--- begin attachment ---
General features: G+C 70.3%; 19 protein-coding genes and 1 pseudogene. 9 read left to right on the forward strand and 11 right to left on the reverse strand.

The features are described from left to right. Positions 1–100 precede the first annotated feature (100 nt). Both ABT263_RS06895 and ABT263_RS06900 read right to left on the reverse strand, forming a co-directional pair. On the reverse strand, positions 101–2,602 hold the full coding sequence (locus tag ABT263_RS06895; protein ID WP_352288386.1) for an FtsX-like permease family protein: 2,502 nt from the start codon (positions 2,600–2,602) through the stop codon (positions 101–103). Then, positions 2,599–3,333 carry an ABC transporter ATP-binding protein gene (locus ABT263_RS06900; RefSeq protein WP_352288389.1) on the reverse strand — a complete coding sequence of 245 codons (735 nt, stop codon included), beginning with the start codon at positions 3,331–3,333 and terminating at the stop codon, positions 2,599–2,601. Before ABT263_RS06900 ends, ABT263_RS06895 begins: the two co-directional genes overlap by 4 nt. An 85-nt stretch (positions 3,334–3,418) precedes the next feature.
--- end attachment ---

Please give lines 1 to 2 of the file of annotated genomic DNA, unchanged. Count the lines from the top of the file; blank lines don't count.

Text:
General features: G+C 70.3%; 19 protein-coding genes and 1 pseudogene. 9 read left to right on the forward strand and 11 right to left on the reverse strand.

The features are described from left to right. Positions 1–100 precede the first annotated feature (100 nt). Both ABT263_RS06895 and ABT263_RS06900 read right to left on the reverse strand, forming a co-directional pair. On the reverse strand, positions 101–2,602 hold the full coding sequence (locus tag ABT263_RS06895; protein ID WP_352288386.1) for an FtsX-like permease family protein: 2,502 nt from the start codon (positions 2,600–2,602) through the stop codon (positions 101–103). Then, positions 2,599–3,333 carry an ABC transporter ATP-binding protein gene (locus ABT263_RS06900; RefSeq protein WP_352288389.1) on the reverse strand — a complete coding sequence of 245 codons (735 nt, stop codon included), beginning with the start codon at positions 3,331–3,333 and terminating at the stop codon, positions 2,599–2,601. Before ABT263_RS06900 ends, ABT263_RS06895 begins: the two co-directional genes overlap by 4 nt. An 85-nt stretch (positions 3,334–3,418) precedes the next feature.